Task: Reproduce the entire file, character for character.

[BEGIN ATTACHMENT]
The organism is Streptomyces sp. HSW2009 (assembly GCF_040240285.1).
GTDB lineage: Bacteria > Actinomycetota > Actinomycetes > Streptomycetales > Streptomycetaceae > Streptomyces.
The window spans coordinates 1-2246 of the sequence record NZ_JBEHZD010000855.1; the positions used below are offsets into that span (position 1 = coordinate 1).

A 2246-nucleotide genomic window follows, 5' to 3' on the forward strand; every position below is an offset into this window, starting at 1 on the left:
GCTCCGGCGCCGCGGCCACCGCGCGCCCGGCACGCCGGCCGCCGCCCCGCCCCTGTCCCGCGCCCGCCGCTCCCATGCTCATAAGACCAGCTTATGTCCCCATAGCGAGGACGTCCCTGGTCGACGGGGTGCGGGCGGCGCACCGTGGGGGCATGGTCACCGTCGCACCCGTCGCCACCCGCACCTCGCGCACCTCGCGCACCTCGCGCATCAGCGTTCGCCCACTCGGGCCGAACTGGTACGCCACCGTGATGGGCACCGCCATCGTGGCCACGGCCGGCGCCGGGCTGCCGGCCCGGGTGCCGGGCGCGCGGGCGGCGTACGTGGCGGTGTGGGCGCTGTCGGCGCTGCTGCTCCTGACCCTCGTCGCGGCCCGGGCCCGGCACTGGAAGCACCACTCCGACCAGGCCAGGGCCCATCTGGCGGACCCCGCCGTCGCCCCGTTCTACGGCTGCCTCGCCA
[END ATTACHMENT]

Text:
The organism is Streptomyces sp. HSW2009 (assembly GCF_040240285.1).
GTDB lineage: Bacteria > Actinomycetota > Actinomycetes > Streptomycetales > Streptomycetaceae > Streptomyces.
The window spans coordinates 1-2246 of the sequence record NZ_JBEHZD010000855.1; the positions used below are offsets into that span (position 1 = coordinate 1).

A 2246-nucleotide genomic window follows, 5' to 3' on the forward strand; every position below is an offset into this window, starting at 1 on the left:
GCTCCGGCGCCGCGGCCACCGCGCGCCCGGCACGCCGGCCGCCGCCCCGCCCCTGTCCCGCGCCCGCCGCTCCCATGCTCATAAGACCAGCTTATGTCCCCATAGCGAGGACGTCCCTGGTCGACGGGGTGCGGGCGGCGCACCGTGGGGGCATGGTCACCGTCGCACCCGTCGCCACCCGCACCTCGCGCACCTCGCGCACCTCGCGCATCAGCGTTCGCCCACTCGGGCCGAACTGGTACGCCACCGTGATGGGCACCGCCATCGTGGCCACGGCCGGCGCCGGGCTGCCGGCCCGGGTGCCGGGCGCGCGGGCGGCGTACGTGGCGGTGTGGGCGCTGTCGGCGCTGCTGCTCCTGACCCTCGTCGCGGCCCGGGCCCGGCACTGGAAGCACCACTCCGACCAGGCCAGGGCCCATCTGGCGGACCCCGCCGTCGCCCCGTTCTACGGCTGCCTCGCCA